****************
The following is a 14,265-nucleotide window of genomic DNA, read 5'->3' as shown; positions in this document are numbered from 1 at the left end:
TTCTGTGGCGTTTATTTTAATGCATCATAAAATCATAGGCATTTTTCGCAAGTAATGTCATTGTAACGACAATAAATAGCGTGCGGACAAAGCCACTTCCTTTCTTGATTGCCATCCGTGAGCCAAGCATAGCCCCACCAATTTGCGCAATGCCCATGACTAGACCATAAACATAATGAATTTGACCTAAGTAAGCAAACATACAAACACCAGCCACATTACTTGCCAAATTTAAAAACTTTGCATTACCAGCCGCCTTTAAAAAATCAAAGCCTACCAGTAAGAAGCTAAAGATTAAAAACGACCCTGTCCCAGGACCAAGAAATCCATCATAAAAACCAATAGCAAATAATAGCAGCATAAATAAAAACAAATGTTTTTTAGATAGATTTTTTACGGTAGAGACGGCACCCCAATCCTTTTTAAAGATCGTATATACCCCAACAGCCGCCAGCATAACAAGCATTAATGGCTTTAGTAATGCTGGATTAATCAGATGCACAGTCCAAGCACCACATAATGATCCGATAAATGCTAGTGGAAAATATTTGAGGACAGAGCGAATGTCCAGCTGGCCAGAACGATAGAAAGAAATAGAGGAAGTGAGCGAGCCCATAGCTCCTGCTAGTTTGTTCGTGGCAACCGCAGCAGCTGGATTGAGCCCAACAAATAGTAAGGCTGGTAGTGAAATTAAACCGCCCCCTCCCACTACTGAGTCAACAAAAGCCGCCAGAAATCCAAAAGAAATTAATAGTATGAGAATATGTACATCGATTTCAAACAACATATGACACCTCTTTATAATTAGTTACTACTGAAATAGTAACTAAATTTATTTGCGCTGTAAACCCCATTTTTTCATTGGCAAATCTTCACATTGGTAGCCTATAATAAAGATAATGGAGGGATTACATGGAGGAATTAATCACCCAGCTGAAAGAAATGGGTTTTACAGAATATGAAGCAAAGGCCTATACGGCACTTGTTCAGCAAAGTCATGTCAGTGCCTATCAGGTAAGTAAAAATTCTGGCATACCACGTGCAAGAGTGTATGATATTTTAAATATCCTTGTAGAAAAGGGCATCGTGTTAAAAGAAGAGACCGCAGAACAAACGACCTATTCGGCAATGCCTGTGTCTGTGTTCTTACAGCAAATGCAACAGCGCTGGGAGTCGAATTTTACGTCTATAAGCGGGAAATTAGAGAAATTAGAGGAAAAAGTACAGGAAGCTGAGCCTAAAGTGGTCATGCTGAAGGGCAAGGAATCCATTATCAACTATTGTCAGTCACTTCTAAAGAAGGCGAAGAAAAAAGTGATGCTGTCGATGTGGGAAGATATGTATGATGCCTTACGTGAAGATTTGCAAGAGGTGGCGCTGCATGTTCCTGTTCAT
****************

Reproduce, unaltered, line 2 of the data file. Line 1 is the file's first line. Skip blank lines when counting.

TTCTGTGGCGTTTATTTTAATGCATCATAAAATCATAGGCATTTTTCGCAAGTAATGTCATTGTAACGACAATAAATAGCGTGCGGACAAAGCCACTTCCTTTCTTGATTGCCATCCGTGAGCCAAGCATAGCCCCACCAATTTGCGCAATGCCCATGACTAGACCATAAACATAATGAATTTGACCTAAGTAAGCAAACATACAAACACCAGCCACATTACTTGCCAAATTTAAAAACTTTGCATTACCAGCCGCCTTTAAAAAATCAAAGCCTACCAGTAAGAAGCTAAAGATTAAAAACGACCCTGTCCCAGGACCAAGAAATCCATCATAAAAACCAATAGCAAATAATAGCAGCATAAATAAAAACAAATGTTTTTTAGATAGATTTTTTACGGTAGAGACGGCACCCCAATCCTTTTTAAAGATCGTATATACCCCAACAGCCGCCAGCATAACAAGCATTAATGGCTTTAGTAATGCTGGATTAATCAGATGCACAGTCCAAGCACCACATAATGATCCGATAAATGCTAGTGGAAAATATTTGAGGACAGAGCGAATGTCCAGCTGGCCAGAACGATAGAAAGAAATAGAGGAAGTGAGCGAGCCCATAGCTCCTGCTAGTTTGTTCGTGGCAACCGCAGCAGCTGGATTGAGCCCAACAAATAGTAAGGCTGGTAGTGAAATTAAACCGCCCCCTCCCACTACTGAGTCAACAAAAGCCGCCAGAAATCCAAAAGAAATTAATAGTATGAGAATATGTACATCGATTTCAAACAACATATGACACCTCTTTATAATTAGTTACTACTGAAATAGTAACTAAATTTATTTGCGCTGTAAACCCCATTTTTTCATTGGCAAATCTTCACATTGGTAGCCTATAATAAAGATAATGGAGGGATTACATGGAGGAATTAATCACCCAGCTGAAAGAAATGGGTTTTACAGAATATGAAGCAAAGGCCTATACGGCACTTGTTCAGCAAAGTCATGTCAGTGCCTATCAGGTAAGTAAAAATTCTGGCATACCACGTGCAAGAGTGTATGATATTTTAAATATCCTTGTAGAAAAGGGCATCGTGTTAAAAGAAGAGACCGCAGAACAAACGACCTATTCGGCAATGCCTGTGTCTGTGTTCTTACAGCAAATGCAACAGCGCTGGGAGTCGAATTTTACGTCTATAAGCGGGAAATTAGAGAAATTAGAGGAAAAAGTACAGGAAGCTGAGCCTAAAGTGGTCATGCTGAAGGGCAAGGAATCCATTATCAACTATTGTCAGTCACTTCTAAAGAAGGCGAAGAAAAAAGTGATGCTGTCGATGTGGGAAGATATGTATGATGCCTTACGTGAAGATTTGCAAGAGGTGGCGCTGCATGTTCCTGTTCAT